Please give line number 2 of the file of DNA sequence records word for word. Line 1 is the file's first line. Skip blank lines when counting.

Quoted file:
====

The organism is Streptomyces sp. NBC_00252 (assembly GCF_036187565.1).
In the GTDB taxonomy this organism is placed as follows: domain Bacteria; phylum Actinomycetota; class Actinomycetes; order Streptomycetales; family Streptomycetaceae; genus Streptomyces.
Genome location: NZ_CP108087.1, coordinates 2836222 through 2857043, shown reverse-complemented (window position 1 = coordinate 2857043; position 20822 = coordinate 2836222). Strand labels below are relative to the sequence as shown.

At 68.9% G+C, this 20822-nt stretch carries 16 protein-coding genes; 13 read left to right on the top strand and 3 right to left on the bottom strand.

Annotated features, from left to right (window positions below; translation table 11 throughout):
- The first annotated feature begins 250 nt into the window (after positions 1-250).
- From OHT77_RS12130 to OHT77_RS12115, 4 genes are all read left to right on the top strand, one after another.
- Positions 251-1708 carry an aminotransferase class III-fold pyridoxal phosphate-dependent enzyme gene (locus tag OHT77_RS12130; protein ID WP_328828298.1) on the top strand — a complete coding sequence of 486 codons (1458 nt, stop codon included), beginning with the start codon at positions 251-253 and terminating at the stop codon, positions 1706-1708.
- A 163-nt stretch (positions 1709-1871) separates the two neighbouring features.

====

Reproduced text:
In the GTDB taxonomy this organism is placed as follows: domain Bacteria; phylum Actinomycetota; class Actinomycetes; order Streptomycetales; family Streptomycetaceae; genus Streptomyces.